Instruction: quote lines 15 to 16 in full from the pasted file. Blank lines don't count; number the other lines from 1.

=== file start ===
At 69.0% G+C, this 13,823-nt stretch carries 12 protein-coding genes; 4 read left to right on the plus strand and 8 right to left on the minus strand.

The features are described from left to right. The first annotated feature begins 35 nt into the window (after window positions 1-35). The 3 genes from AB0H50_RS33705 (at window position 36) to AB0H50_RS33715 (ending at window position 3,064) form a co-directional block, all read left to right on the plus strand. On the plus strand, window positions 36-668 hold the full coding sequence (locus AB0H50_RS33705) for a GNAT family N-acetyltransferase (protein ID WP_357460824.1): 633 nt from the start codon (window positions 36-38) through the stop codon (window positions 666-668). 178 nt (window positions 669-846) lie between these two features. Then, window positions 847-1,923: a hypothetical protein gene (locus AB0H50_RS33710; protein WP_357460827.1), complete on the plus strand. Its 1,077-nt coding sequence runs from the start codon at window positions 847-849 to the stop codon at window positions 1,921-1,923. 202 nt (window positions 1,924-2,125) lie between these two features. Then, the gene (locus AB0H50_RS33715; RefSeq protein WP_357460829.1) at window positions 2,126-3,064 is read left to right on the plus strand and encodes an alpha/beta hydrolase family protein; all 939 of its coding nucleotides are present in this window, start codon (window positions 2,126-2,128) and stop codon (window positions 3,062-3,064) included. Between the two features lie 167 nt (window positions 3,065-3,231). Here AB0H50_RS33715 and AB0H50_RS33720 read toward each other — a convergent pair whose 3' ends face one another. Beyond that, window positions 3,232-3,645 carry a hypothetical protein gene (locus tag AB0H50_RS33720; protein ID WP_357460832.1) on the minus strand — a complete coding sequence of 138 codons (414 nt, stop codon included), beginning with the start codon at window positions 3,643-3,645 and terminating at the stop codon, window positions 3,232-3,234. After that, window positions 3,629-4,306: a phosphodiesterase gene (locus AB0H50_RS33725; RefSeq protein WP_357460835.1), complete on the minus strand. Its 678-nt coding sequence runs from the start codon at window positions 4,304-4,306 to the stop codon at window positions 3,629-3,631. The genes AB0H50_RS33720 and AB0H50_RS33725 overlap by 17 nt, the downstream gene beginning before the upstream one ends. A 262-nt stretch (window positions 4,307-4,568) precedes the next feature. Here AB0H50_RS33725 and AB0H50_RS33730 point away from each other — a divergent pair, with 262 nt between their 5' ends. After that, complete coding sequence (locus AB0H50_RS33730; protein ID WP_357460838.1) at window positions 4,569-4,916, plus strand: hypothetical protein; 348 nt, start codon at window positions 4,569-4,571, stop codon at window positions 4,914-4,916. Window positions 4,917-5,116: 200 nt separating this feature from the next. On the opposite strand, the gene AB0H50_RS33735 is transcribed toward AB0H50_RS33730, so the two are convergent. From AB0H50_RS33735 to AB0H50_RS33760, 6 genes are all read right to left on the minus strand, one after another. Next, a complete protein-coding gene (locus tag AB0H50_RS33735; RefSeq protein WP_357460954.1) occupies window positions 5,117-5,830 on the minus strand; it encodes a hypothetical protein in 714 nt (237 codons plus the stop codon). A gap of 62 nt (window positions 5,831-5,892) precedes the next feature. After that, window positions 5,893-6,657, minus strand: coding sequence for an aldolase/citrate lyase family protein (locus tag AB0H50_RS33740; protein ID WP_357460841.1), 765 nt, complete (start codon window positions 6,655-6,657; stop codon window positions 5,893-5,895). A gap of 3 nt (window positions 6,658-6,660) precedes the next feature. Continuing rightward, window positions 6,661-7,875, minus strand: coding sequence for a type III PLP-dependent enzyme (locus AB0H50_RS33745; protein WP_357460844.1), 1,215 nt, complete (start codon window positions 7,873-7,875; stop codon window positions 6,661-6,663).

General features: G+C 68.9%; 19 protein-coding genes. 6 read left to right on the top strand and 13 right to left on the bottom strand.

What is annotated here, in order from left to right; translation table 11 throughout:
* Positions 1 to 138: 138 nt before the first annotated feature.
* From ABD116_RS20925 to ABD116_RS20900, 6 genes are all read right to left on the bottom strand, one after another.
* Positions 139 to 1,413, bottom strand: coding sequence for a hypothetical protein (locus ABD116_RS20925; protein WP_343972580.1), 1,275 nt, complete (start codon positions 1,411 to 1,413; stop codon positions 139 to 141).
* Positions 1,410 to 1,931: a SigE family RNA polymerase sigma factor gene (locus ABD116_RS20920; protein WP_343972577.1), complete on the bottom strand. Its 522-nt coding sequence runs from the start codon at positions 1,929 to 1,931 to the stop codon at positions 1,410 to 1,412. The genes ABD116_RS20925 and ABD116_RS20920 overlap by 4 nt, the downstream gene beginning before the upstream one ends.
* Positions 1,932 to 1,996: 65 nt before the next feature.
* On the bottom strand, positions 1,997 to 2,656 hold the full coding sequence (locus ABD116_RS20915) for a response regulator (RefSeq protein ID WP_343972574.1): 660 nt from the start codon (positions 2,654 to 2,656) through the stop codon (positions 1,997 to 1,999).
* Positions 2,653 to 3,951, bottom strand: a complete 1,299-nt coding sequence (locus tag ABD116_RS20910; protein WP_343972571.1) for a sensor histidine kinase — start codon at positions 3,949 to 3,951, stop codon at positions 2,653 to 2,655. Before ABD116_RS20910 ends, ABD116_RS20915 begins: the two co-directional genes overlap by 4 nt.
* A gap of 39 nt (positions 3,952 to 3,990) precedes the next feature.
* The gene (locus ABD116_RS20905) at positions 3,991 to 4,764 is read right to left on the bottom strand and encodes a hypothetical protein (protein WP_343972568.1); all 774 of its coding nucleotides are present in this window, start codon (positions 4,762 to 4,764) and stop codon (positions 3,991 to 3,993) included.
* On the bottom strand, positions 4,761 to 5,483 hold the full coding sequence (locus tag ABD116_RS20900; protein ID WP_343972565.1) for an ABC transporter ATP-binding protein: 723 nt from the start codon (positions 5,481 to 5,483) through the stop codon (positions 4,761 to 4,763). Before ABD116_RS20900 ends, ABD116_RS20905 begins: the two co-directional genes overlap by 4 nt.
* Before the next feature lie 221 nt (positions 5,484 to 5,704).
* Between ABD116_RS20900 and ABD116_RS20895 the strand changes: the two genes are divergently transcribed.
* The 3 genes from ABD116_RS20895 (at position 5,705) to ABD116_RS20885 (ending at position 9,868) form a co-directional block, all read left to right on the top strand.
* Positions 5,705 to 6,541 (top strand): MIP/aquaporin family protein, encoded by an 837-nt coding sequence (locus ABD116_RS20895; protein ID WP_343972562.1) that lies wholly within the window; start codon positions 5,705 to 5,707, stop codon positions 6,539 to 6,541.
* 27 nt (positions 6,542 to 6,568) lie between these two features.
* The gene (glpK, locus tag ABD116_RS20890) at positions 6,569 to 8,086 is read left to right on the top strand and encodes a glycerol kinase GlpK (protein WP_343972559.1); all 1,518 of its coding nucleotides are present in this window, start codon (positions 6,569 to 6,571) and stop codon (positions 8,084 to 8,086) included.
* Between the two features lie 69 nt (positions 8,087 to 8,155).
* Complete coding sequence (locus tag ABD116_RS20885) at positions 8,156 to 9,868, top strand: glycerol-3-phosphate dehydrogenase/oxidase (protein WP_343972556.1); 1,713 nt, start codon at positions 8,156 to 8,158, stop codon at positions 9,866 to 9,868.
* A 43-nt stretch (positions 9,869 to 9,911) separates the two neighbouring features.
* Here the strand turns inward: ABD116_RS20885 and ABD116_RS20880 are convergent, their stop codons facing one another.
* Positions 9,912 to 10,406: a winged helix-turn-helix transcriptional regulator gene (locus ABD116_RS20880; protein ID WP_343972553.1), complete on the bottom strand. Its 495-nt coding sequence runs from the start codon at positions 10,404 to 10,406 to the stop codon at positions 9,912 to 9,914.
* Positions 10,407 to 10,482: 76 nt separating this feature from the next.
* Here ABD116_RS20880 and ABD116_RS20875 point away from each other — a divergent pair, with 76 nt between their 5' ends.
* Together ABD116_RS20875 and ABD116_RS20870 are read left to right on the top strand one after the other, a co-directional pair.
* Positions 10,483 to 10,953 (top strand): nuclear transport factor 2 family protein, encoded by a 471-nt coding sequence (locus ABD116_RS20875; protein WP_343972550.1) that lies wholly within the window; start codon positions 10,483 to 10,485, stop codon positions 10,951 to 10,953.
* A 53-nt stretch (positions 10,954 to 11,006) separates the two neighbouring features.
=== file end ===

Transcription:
* Before the next feature lie 221 nt (positions 5,484 to 5,704).
* Between ABD116_RS20900 and ABD116_RS20895 the strand changes: the two genes are divergently transcribed.